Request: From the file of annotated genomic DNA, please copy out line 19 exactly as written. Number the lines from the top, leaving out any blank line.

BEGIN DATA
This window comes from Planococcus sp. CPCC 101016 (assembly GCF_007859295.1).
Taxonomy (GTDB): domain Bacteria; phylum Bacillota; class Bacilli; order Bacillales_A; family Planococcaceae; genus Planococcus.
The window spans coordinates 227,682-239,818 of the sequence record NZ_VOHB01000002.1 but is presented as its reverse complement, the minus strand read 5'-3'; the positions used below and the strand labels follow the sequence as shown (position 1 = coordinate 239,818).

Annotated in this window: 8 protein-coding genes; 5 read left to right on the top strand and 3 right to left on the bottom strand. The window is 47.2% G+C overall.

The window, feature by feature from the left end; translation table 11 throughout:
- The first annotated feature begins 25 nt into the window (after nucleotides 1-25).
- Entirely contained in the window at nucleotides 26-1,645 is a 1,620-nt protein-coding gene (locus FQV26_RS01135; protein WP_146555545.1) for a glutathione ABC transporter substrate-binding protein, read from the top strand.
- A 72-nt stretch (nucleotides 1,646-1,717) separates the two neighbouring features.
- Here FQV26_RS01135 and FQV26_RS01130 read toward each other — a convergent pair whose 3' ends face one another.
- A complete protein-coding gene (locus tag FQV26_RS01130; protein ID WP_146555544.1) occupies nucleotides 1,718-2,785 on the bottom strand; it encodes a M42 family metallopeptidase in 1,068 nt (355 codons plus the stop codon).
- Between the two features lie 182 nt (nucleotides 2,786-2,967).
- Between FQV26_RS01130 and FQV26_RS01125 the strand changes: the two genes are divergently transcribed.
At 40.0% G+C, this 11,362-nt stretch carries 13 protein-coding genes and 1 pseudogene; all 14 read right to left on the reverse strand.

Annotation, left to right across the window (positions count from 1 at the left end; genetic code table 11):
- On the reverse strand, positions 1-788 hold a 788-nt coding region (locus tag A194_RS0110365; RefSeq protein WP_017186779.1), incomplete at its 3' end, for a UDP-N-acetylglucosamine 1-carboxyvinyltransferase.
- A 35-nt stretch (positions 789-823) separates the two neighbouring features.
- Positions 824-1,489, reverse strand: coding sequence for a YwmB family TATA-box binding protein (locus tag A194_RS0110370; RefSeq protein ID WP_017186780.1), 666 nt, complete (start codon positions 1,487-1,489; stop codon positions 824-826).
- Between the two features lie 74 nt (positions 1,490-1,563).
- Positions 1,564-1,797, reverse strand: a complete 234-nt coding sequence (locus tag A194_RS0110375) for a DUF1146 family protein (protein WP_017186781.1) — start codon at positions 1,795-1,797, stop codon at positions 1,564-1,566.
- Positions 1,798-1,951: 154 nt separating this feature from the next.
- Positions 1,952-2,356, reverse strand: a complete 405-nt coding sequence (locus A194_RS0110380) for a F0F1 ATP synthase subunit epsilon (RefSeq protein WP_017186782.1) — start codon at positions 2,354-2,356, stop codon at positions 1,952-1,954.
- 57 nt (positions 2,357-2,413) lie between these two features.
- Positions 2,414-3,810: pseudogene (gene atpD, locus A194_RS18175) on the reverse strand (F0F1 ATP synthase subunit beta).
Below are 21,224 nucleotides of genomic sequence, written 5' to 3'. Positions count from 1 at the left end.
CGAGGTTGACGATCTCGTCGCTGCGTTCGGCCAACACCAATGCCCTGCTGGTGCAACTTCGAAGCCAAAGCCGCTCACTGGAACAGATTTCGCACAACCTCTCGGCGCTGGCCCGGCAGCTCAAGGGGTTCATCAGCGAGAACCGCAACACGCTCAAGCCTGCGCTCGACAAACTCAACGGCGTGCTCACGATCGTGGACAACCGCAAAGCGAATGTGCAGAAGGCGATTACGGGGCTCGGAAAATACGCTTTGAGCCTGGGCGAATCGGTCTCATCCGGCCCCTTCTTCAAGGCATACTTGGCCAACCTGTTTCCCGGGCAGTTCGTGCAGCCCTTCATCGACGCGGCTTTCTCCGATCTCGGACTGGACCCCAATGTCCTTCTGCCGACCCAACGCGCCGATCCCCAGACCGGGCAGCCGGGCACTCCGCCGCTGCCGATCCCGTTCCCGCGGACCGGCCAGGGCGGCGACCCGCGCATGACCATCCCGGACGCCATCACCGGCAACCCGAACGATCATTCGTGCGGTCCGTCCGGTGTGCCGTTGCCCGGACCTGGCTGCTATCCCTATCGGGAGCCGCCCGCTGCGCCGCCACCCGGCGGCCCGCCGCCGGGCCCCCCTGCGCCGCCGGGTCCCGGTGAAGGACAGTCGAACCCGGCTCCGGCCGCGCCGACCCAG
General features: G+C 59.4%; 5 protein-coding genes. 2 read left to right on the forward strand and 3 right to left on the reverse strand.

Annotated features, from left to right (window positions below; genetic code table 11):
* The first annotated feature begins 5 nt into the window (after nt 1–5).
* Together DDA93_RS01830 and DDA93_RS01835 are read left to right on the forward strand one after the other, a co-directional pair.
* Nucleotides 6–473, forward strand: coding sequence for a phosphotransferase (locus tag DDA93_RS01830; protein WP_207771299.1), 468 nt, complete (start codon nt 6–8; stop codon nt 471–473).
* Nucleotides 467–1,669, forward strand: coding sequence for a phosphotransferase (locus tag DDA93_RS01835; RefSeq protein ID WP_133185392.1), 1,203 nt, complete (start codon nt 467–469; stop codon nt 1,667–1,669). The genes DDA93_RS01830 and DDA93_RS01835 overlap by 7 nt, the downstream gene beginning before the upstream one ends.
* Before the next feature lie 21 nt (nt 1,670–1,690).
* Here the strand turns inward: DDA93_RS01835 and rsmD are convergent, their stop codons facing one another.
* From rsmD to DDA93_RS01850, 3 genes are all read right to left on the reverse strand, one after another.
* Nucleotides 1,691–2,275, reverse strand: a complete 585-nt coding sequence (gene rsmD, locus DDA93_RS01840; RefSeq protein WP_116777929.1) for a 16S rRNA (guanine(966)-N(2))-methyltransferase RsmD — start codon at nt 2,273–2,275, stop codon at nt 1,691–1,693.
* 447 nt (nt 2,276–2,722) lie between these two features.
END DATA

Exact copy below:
- Positions 1,564-1,797, reverse strand: a complete 234-nt coding sequence (locus tag A194_RS0110375) for a DUF1146 family protein (protein WP_017186781.1) — start codon at positions 1,795-1,797, stop codon at positions 1,564-1,566.